West Coastway Line
|West Coastway Line|
|Stations (from east to west)
West Coastway Line is the name given by Southern Trains to the services operated by them along the south coast of West Sussex and Hampshire, to the west of Brighton, in the United Kingdom. For the purposes of this article, all the stations from Brighton to Southampton are included, plus the short branches to Littlehampton and Bognor Regis.
Southern Trains are the main operator of passenger services and stations on the line. Their primary route is a slow service (calling at most or all stations) from Brighton to Portsmouth. They also operate two regular clockface services from London Victoria via Gatwick both of which avoid Brighton by using the tunnel between Preston Park and Hove. One service runs to Littlehampton and the other to Southampton. There is also a service from London Victoria via Gatwick and the Arun Valley line that runs along the West Coastway line between Ford and Chichester. All of the Southern Trains services are operated by electric multiple-units.
First Great Western and South West Trains share an hourly path between Brighton and Fareham. This provides a useful fast service along the line. The First Great Western services are extended from Fareham to Southampton, Salisbury and beyond via the Wessex Main Line. The South West Trains services run from Fareham north to Basingstoke or Reading. Most of the through services are operated by diesel multiple-units.
South West Trains also operate regular services from Portsmouth to Southampton and from Portsmouth to London Waterloo via Fareham.
The lines now operated under the banner West Coastway Line were opened and operated by two companies: the London, Brighton and South Coast Railway (LBSCR) and the London and South Western Railway (LSWR). Opening dates were as follows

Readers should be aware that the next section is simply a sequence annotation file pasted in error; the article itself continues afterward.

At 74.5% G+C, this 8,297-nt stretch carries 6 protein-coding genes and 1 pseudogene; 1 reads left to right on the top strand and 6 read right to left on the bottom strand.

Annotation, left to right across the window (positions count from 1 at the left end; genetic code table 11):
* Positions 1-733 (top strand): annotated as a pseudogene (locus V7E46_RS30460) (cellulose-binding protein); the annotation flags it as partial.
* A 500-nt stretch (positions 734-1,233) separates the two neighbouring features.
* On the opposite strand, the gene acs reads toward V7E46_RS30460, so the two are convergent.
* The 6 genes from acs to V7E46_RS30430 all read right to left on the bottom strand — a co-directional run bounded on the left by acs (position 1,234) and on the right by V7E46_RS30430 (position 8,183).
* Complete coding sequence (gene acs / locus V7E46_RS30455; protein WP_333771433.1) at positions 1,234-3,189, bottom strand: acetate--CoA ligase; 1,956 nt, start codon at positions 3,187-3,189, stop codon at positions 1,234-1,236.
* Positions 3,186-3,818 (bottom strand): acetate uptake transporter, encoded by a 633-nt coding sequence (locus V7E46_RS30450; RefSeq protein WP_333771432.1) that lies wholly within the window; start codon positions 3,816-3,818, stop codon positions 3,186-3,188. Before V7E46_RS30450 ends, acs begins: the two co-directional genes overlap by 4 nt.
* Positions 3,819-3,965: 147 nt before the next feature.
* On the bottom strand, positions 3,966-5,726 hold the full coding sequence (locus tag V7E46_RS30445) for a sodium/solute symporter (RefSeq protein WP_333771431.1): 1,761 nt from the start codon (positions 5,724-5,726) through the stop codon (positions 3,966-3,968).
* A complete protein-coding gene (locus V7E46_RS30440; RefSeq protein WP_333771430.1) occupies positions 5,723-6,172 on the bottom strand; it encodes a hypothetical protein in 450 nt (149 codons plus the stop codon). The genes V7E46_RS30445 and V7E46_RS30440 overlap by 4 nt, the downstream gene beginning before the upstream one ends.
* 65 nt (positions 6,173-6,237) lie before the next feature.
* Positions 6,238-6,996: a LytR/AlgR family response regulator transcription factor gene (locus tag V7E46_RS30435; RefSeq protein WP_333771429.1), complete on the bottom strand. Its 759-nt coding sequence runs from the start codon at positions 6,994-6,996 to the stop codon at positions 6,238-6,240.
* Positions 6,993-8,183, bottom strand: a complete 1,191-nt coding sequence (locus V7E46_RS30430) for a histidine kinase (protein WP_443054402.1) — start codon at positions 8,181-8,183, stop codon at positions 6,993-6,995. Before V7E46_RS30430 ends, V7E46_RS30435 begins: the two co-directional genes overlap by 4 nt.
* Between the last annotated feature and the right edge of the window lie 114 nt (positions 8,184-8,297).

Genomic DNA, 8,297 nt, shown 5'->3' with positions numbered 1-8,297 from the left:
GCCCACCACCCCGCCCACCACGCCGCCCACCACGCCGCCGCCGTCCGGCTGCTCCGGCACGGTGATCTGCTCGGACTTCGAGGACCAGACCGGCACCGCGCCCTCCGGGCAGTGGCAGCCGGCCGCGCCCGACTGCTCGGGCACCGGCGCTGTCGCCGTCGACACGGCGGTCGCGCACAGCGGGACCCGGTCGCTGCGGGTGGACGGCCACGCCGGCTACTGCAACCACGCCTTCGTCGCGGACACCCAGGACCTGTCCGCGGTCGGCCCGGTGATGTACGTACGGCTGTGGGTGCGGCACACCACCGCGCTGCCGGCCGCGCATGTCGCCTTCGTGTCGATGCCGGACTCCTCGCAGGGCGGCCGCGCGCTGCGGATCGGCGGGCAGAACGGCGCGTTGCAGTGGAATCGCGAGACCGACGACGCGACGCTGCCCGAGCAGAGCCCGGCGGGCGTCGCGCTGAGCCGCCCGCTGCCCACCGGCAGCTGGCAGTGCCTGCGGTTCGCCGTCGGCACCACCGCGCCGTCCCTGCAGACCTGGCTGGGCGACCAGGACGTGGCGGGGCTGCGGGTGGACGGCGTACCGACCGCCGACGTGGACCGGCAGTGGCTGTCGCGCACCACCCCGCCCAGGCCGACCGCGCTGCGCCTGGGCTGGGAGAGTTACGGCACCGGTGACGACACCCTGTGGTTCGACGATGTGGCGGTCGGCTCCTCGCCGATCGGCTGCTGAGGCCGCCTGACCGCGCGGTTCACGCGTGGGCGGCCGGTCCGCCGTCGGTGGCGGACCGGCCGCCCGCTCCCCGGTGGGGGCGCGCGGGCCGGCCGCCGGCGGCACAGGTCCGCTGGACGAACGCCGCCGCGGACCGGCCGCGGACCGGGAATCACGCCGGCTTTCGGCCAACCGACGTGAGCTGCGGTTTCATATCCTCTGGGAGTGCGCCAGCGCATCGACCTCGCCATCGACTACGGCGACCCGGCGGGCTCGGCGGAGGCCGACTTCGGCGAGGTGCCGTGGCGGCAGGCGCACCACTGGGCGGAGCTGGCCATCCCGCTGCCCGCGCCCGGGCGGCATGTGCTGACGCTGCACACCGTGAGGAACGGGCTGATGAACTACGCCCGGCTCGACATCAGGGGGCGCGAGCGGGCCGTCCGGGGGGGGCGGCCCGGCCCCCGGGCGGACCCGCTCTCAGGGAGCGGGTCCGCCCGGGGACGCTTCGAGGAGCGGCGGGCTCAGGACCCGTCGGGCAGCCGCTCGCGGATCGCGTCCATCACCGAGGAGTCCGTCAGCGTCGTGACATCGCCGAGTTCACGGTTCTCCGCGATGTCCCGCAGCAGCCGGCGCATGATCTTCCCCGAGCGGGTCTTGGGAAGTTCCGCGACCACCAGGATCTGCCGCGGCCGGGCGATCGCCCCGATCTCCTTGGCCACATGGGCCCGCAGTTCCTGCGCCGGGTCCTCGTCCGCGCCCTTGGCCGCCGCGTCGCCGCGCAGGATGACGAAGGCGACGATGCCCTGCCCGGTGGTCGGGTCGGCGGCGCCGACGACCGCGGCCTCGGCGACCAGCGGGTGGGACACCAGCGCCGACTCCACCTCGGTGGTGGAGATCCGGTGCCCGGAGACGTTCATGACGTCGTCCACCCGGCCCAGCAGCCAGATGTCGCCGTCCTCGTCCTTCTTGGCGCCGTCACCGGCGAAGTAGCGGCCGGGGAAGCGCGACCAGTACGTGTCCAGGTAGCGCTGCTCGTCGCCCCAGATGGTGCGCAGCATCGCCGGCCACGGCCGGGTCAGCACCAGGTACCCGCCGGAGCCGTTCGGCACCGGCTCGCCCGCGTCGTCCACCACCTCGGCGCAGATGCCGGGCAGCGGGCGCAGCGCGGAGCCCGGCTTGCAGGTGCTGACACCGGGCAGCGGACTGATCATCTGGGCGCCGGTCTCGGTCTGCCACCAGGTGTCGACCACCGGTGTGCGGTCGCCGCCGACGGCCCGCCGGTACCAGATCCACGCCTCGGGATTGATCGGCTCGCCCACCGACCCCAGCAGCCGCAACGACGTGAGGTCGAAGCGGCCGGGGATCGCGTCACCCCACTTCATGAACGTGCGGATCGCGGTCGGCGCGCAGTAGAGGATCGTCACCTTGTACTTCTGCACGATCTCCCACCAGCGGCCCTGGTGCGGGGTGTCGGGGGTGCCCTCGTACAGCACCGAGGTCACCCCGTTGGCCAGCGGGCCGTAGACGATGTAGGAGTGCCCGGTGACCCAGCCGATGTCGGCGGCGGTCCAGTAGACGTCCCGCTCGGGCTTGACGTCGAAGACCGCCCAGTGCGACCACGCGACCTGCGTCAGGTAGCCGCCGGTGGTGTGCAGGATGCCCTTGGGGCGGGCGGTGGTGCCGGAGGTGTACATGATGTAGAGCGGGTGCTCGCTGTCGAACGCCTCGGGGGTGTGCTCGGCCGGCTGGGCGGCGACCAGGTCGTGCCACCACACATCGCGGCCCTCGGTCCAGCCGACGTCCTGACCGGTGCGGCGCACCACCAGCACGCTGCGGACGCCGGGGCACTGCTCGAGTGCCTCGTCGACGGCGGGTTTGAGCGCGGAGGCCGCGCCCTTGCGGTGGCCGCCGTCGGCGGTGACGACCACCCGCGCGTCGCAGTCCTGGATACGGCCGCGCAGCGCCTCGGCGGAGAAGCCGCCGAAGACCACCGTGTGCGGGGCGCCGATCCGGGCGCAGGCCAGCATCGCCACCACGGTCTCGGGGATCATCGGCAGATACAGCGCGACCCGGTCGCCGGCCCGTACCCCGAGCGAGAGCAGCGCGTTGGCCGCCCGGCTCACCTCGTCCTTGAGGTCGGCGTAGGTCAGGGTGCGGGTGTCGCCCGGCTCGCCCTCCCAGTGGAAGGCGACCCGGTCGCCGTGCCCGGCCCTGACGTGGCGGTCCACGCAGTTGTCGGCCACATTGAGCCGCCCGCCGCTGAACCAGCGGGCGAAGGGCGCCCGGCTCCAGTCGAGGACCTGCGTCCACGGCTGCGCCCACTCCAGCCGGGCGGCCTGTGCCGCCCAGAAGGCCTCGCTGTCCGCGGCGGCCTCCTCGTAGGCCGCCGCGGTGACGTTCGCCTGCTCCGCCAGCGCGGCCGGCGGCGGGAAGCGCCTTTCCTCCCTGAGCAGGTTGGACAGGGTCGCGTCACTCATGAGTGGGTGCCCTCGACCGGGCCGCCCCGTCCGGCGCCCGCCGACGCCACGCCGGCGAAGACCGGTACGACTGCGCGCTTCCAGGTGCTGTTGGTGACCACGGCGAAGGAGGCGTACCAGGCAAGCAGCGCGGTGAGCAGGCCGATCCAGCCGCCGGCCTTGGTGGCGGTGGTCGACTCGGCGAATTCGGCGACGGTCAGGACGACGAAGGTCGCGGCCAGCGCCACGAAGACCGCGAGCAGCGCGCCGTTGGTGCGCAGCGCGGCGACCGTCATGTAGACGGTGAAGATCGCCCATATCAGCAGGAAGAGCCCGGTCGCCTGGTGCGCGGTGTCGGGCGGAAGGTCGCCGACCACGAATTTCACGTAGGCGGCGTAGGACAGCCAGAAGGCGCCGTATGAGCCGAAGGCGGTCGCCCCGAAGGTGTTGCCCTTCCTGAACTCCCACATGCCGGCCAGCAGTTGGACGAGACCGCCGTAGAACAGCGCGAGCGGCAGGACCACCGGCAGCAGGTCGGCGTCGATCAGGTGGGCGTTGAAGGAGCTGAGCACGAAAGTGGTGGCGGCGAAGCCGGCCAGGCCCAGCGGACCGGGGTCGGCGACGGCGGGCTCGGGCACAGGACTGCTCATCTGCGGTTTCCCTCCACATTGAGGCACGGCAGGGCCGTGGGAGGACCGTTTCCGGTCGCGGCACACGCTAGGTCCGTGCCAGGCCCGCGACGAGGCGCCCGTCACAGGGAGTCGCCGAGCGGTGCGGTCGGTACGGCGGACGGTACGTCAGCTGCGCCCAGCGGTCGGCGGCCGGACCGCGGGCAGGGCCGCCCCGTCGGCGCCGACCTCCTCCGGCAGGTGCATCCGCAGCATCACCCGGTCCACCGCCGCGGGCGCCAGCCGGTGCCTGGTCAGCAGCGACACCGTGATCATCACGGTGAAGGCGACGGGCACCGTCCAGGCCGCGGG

- LBSCR route:
- 12 May 1840: Brighton - Shoreham (a branch of the London and Brighton Railway)
- 24 November 1845: Shoreham - Worthing
- 18 March 1846: Worthing - temporary "Littlehampton" station (first built as single track)
- 9 June 1846: "Littlehampton" to Chichester (first built as single track)
- 15 March 1847: Chichester - Havant
- 14 June 1847: Havant - Portsmouth. Part of this section became joint LBSCR/LSWR property later.
- 17 August 1863: Littlehampton branch opened from Ford Junction
- 1 June 1864: Bognor Regis branch opened from Barnham Junction
- LSWR route:
- 1 October 1848: Fareham - Portcreek Junction (connecting with the LBSCR line to Portsmouth)
- 5 March 1866 Southampton and Netley Railway (LSWR controlled) opened to connect with the Victoria Military Hospital at Netley
- 2 September 1889: connecting link Netley - Fareham opened
- Brighton Trains serving the West Coastway leave from platforms 1,2 and 3 which curve round to leave the Brighton Main Line route to pass through
- Hove Tunnel [220yards (198m)]
- Holland Road Halt opened as Hove station 1840, renamed 1880 and closed 1956
- Hove Junction with direct line from Preston Park